It is happening. Again.
It's another eel. But this time, it's not the rectum being wrecked. It's a "man's penis." Metro seems to have the original version of the story.
Zhang Nan was bathing with live eels to cleanse his skin when one rogue serpent took a liking to his manhood.Like the previous stories I mentioned in the first paragraph of this post, this one features a person who lives in an Asian country being punished for something that seems unusual (he wants to "look ten years younger"-- which is to say, he's vain-- and for some reason he thinks that an "eel treatment" will do it-- which is to say, he's oddball).
The eel treatment in question is a similar concept to the popular London spas that offer fish pedicures.
Thinking that the eels would make him look ten years younger, Nan dived into the water and let them feast upon layers of dead skin.
As with those other stories mentioned above, there is at least some information given about a location (the alleged man at the center of this alleged case is said to be from "Honghu, Hubei province," although the story does not tell us if that is where this alleged event is alleged to have occurred), and there is some information given about the doctor allegedly involved.
Rushing himself to hospital, the man underwent a three-hour operation to remove the six-inch eel which was dead by the time doctors found it.Yes, the Surgeon who allegedly removed the alleged eel from the alleged "man's penis" (which is I assume differentiated from a "woman's penis") is named "Wang." The hospital at which Surgeon Wang allegedly removes alleged eels from alleged "man's penises" is not named. The province in which he works is not named. A google search for surgeon jin wang gives us more than 218,000 page results-- many of those are for doctors here in America. And, of course, references to Metro's alleged "eel in the man's penis" incident. I did manage to find a "Jing Wang, MD", an Orthopaedic surgeon from Wenzou China. For what that's worth (it's worth nothing!).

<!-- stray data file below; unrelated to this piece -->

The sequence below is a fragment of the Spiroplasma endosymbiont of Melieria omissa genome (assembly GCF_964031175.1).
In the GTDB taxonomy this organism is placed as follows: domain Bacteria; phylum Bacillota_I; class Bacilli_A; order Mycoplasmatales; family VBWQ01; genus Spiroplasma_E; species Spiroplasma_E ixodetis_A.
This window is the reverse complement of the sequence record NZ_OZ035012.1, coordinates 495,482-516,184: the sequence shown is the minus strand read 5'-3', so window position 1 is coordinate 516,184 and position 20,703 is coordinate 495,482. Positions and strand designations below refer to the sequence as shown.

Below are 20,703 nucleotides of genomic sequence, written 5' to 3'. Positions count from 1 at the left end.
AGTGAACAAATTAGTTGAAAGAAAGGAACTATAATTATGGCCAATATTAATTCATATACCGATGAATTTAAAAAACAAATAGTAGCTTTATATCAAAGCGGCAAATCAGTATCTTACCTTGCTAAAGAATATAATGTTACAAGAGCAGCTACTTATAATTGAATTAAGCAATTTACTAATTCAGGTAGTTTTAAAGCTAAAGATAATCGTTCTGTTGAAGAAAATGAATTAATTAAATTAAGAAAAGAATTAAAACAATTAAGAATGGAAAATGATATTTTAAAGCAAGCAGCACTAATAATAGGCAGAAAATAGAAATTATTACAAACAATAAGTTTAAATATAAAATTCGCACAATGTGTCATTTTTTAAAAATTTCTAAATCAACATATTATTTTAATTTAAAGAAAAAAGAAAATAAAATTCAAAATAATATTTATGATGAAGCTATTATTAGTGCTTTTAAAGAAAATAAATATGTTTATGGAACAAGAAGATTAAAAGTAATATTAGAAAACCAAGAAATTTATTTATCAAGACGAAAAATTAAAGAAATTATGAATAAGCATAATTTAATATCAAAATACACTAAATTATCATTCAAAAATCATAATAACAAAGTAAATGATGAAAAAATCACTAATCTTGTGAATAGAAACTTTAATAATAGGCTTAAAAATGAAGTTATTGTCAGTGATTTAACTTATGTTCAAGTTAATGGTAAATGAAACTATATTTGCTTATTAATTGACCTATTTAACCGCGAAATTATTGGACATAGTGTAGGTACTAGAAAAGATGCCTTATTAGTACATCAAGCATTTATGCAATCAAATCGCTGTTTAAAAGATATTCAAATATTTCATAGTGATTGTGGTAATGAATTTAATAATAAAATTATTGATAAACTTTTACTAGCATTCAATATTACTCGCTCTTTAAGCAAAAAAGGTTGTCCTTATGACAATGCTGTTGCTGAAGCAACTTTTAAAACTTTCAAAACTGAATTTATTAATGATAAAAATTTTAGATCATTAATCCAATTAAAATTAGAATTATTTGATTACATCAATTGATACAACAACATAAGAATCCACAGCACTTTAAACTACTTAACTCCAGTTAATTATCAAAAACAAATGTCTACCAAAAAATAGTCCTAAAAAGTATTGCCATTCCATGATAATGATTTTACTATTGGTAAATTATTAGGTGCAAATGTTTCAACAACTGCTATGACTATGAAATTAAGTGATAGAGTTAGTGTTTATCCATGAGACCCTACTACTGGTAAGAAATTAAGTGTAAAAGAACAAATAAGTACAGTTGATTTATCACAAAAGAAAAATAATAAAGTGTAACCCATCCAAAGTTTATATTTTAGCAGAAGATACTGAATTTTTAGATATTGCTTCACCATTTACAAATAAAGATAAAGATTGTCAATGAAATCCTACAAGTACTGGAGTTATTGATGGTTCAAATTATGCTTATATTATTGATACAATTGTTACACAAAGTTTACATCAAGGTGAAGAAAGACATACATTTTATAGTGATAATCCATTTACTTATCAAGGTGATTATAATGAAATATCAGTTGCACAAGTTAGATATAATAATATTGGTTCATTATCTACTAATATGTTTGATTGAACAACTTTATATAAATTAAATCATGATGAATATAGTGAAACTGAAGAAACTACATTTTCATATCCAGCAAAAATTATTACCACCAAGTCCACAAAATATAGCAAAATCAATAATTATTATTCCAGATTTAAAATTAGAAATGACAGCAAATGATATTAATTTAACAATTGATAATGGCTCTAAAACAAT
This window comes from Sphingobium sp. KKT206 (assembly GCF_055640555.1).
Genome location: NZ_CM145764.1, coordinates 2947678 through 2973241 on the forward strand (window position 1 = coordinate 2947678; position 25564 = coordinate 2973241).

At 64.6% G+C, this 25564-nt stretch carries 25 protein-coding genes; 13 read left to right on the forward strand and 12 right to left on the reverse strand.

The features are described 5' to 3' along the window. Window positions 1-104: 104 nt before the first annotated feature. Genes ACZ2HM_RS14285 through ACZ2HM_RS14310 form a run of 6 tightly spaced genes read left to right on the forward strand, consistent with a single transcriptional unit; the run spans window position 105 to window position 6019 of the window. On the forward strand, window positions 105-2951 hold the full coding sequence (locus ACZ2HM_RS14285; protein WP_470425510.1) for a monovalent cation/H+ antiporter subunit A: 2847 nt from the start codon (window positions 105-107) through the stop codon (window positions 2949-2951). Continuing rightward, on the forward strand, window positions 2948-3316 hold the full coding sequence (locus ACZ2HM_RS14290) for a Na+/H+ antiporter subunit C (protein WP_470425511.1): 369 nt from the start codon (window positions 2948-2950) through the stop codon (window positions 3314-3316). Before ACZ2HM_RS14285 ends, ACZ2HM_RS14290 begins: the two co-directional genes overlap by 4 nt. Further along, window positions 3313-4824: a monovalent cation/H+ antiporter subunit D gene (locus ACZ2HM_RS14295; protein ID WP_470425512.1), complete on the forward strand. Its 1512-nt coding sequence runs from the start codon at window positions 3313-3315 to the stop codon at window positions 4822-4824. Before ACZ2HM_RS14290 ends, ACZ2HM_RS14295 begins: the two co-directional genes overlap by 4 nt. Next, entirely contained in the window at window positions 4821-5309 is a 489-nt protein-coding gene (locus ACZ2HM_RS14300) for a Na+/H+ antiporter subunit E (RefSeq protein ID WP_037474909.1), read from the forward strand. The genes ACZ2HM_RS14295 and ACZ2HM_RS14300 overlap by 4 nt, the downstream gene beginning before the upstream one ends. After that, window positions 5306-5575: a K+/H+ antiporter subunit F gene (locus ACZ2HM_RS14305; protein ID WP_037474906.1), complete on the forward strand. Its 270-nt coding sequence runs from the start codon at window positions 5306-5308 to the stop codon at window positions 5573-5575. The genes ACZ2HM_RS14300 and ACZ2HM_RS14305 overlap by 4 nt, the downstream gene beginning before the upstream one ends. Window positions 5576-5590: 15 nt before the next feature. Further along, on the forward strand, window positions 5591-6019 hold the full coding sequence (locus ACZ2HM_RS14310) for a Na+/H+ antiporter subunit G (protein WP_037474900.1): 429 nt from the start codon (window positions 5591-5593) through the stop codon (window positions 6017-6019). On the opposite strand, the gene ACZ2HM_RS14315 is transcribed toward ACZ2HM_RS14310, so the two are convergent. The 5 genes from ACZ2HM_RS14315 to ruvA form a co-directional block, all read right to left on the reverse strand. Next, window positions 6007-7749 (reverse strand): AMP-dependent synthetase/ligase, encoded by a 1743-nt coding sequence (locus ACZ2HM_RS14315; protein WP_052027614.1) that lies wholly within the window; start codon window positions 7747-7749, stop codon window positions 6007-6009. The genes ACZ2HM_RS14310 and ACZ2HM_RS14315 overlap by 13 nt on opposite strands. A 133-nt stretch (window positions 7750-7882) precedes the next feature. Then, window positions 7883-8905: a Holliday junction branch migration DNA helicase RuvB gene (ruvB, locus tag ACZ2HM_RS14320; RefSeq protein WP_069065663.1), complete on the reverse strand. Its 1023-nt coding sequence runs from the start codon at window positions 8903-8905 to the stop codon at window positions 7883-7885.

Surgeon Jin Wang said that, because of the eel's slippery nature, it was able to make a smooth entry into the genitals of Nan.
'The diameter of the urethra in a man's penis is just a little narrower, but because eels are quite slippery, its body worked as a lubricant and so it got into the penis smoothly,' he said.
Already, I've done more research on this than the original author of the Metro piece.
This story seems a bit unbelievable to me. I'm no doctor, but I have spent a lot of time studying my own urethra, and I find it very difficult to believe that an eel could insinuate itself up in there. You know what, though? I don't know. Maybe this did actually happen. But I'm heartened by the fact that even someone from the "mainstream" American media (MSNBC) thinks it's "highly unlikely."
The story linked in the MSNBC story above also references another story, of a 16 year-old boy in India who had a leech in his bladder. The leech allegedly migrated "through the urethra, while working in the waterlogged paddy field." This proves nothing, since a leech isn't an eel, and there's no proof that the leech in the bladder actually migrated through the urethra.
The Metro story also seeks to bolster this cockamamie "eel in a man's penis" story by referencing its own story from India, this one about a 14 year-old boy with a "2-cm long fish" in his bladder. The Metro of course doesn't link to anything that would back up this claim. The only references to that particular India story that I could find came from, you guessed it, the Metro's "eel in a man's penis" story itself.
So, has the internet once again gotten itself all worked up over an unverified cautionary urban legend from an exotic Asian country? The unavoidable conclusion is Yes, probably.
If someone places a small eel-looking creature next to a piece of surgical equipment, does that mean the accompanying cockamamie story is actually true?